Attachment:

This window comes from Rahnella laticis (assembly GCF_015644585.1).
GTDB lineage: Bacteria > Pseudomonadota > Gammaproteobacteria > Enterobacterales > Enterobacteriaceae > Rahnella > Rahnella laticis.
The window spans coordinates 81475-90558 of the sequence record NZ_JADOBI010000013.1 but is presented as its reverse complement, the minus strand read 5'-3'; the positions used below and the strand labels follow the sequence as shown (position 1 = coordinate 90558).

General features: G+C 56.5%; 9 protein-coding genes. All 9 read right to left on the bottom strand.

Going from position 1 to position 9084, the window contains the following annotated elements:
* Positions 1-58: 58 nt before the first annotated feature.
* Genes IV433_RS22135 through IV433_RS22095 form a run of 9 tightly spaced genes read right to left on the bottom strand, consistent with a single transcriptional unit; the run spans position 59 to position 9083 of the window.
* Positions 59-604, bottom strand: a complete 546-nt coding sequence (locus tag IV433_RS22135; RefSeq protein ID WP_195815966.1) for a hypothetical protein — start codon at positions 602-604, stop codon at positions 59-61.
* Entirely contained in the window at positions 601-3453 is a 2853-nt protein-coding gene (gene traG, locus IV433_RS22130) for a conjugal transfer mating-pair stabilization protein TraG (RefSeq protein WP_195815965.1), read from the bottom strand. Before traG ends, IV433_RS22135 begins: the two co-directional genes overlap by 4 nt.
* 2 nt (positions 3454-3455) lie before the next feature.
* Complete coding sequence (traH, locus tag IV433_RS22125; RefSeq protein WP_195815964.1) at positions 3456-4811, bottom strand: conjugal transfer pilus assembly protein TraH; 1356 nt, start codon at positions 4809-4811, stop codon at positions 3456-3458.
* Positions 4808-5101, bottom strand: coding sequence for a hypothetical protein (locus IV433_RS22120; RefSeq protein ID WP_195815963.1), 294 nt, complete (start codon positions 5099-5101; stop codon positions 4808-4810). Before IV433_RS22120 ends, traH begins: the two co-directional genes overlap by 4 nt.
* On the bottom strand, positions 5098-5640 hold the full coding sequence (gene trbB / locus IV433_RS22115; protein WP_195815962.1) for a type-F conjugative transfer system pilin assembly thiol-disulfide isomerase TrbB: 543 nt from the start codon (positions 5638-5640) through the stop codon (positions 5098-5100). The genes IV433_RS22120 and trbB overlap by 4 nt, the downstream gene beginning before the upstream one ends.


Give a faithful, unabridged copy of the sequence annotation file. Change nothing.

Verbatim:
This window comes from Rahnella laticis (assembly GCF_015644585.1).
GTDB lineage: Bacteria > Pseudomonadota > Gammaproteobacteria > Enterobacterales > Enterobacteriaceae > Rahnella > Rahnella laticis.
The window spans coordinates 81475-90558 of the sequence record NZ_JADOBI010000013.1 but is presented as its reverse complement, the minus strand read 5'-3'; the positions used below and the strand labels follow the sequence as shown (position 1 = coordinate 90558).

General features: G+C 56.5%; 9 protein-coding genes. All 9 read right to left on the bottom strand.

Going from position 1 to position 9084, the window contains the following annotated elements:
* Positions 1-58: 58 nt before the first annotated feature.
* Genes IV433_RS22135 through IV433_RS22095 form a run of 9 tightly spaced genes read right to left on the bottom strand, consistent with a single transcriptional unit; the run spans position 59 to position 9083 of the window.
* Positions 59-604, bottom strand: a complete 546-nt coding sequence (locus tag IV433_RS22135; RefSeq protein ID WP_195815966.1) for a hypothetical protein — start codon at positions 602-604, stop codon at positions 59-61.
* Entirely contained in the window at positions 601-3453 is a 2853-nt protein-coding gene (gene traG, locus IV433_RS22130) for a conjugal transfer mating-pair stabilization protein TraG (RefSeq protein WP_195815965.1), read from the bottom strand. Before traG ends, IV433_RS22135 begins: the two co-directional genes overlap by 4 nt.
* 2 nt (positions 3454-3455) lie before the next feature.
* Complete coding sequence (traH, locus tag IV433_RS22125; RefSeq protein WP_195815964.1) at positions 3456-4811, bottom strand: conjugal transfer pilus assembly protein TraH; 1356 nt, start codon at positions 4809-4811, stop codon at positions 3456-3458.
* Positions 4808-5101, bottom strand: coding sequence for a hypothetical protein (locus IV433_RS22120; RefSeq protein ID WP_195815963.1), 294 nt, complete (start codon positions 5099-5101; stop codon positions 4808-4810). Before IV433_RS22120 ends, traH begins: the two co-directional genes overlap by 4 nt.
* On the bottom strand, positions 5098-5640 hold the full coding sequence (gene trbB / locus IV433_RS22115; protein WP_195815962.1) for a type-F conjugative transfer system pilin assembly thiol-disulfide isomerase TrbB: 543 nt from the start codon (positions 5638-5640) through the stop codon (positions 5098-5100). The genes IV433_RS22120 and trbB overlap by 4 nt, the downstream gene beginning before the upstream one ends.